Captain Sakeer C Sheik has not had a day off since Titan Aviation launched into India in 2009, but he is not complaining. He is delighted to be in an industry he is passionate about, and leading a company that continues to reflect his personal values, despite rapid international expansion.


How did you come to establish Titan Aviation, what is your background? I have loved aviation all my life. I set up my own flight school in the south of India when I was 21, and that is really where my business career began. Having completed my CPL, instead of becoming an airline pilot, I persuaded my family to invest in a private flight school. That was in the mid-1990s, and we operated for about six years. It was only the second private flight academy in the whole country, which created a challenge, as the rules were not framed for private academies. We still had to operate under rules formed for the government flight schools.

By 2000, the business was not doing so well. A few airlines had shut down in the country, so there was an excess supply of qualified and experienced pilots, with both jet and turbine time. So, I sold the company and moved to the US, where I took my MBA in Aviation at Embry-Riddle Aeronautical University.

That is where the change came, from general aviation to corporate aviation. I graduated in 2002 and moved into the private aviation business. I moved to the Middle East and was involved in setting up Bexair in Bahrain. I was with them for two years, as a marketing head. The company grew very well and was successful, but I always had this entrepreneurial sense about me. At 21 I was my own boss, after that you can never really feel comfortable working under someone else’s directives.

So, in 2004 we set up Titan Aviation in Dubai, and in 2009 Titan India was born.

What was the business’s unique selling point when you launched? We started with pilot placement, which is still one of our niche businesses. In those days, no one else was doing it, so we had almost all the airlines in the region as our clients, including Asia.

At one stage we were working for 48 airlines. We have now placed more than 1,200 pilots worldwide – all senior staff, captains, examiners and instructors.

That was our core business for at least three years. Then we moved onto aircraft sales and the sales business put us into the management business. It is not that we planned to be an aircraft management company, but our clients pushed us into it. We had built a trust with them through the sales process and they wanted us to continue to work with them.

If you look at how we have grown, it was always referral business. We did some good work with the client and he referred us to another client. That is something that we have earned. We are growing now, but we still have the founding principle of this company, which has been to provide a purely value and quality-based service. People talk a lot about ethics, but for us it is something that we have always practised.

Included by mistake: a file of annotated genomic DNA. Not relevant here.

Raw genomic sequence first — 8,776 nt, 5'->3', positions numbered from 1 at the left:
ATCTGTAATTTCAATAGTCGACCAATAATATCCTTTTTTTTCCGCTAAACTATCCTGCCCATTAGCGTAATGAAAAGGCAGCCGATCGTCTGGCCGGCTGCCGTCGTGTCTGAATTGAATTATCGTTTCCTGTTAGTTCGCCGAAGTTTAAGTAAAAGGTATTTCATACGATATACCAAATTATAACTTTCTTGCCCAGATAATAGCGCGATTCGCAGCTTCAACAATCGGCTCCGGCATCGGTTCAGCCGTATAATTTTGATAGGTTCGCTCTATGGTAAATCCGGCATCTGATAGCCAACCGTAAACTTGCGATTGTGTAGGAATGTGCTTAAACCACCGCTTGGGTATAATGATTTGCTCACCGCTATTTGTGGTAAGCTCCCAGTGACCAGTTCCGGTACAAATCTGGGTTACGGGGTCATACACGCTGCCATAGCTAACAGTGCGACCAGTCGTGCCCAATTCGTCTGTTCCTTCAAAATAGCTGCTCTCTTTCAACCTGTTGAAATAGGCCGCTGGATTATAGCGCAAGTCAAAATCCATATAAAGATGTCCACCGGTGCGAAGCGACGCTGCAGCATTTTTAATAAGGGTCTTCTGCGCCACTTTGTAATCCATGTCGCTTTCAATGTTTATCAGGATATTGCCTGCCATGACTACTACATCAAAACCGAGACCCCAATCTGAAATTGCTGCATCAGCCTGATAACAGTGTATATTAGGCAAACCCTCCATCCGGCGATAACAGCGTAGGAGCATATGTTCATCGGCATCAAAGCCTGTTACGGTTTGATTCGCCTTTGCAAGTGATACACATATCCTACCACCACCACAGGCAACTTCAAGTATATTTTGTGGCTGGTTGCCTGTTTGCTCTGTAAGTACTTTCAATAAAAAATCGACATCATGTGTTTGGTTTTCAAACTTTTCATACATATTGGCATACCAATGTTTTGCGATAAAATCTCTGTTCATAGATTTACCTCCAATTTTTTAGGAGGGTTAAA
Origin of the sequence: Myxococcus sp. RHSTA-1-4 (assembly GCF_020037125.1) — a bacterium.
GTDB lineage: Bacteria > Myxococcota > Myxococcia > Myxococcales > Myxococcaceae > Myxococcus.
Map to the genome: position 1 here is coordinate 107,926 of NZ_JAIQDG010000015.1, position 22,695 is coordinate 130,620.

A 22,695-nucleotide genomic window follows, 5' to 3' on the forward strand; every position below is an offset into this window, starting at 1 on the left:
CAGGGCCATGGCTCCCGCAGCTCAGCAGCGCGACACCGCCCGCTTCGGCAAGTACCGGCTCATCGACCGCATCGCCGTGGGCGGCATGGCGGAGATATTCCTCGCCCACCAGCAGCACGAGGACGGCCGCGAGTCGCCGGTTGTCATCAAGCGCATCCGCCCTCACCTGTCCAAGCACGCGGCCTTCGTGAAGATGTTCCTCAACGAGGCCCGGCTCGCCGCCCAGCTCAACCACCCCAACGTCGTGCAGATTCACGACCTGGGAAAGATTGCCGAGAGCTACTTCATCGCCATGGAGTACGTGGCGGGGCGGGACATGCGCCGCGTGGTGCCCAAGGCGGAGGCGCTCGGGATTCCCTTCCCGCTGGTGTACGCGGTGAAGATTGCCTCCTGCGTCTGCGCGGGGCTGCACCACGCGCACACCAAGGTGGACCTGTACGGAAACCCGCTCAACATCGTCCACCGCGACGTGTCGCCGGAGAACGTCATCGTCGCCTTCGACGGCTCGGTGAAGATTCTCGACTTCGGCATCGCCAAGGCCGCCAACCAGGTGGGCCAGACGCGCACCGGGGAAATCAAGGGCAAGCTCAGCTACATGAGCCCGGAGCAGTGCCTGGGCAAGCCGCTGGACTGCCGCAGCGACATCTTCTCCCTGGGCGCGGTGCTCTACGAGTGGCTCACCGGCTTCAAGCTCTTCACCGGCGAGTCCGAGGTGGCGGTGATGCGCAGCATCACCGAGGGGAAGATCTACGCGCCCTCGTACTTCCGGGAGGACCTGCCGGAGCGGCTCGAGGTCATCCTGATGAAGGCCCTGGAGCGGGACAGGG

Historically, in aviation management that transparency has not always been there. Clients are not always sure what they are paying for, and where the commissions are being applied. We have a mechanism where any bill that comes to us for the owner’s aircraft, gets transferred to the owner’s office, so they get to see it. Being an aircraft owner at an early age  I understand the feeling of an owner.  I owned three aircraft. They were not large jets, but whether a Cessna or a Gulfstream, it is an aircraft. This really helped me to connect with the aircraft owners. So when I go and sit across from a billionaire, or a potential client, and we talk business and the business of owning and operating an aircraft, I understand his pain, because I have gone through that pain. Although in a much smaller way! If he is worried about a million, I worried about 100,000. There is a difference, but money is money. And I can give solutions for that pain.

Are your clients passionate about aviation, or is it a means to an end? There are two types of owner that we work with. Sixty per cent of our owners are purely business oriented. The aircraft is a business tool and they are happy with it. We go to the market with the tagline that ‘time is money’ and for 60% of our clients, that holds true.

How did you manage the successful expansion into India, which is renowned as a difficult market? There are two aspects to it. The first is my understanding of the regulations. Thanks to my flight school days, I had hands-on experience as executive director of the company, responsible for the entire regulatory aspect. This gave me a clear understanding of the regulations.

I go and explain to our clients about the requirements. What the limitations are; what we are able to offer; how much we can push the envelope. My understanding helped us to explain to the client exactly what we can achieve with the jet and what we can do as a service provider, so they are not disappointed.

The second aspect is that we have never told any of our clients that they would make money on their investment. Always our statement is that we will try and minimise their loss.

“I have been blessed in that I have never had to fly for others. I have always had my own aircraft to fly ”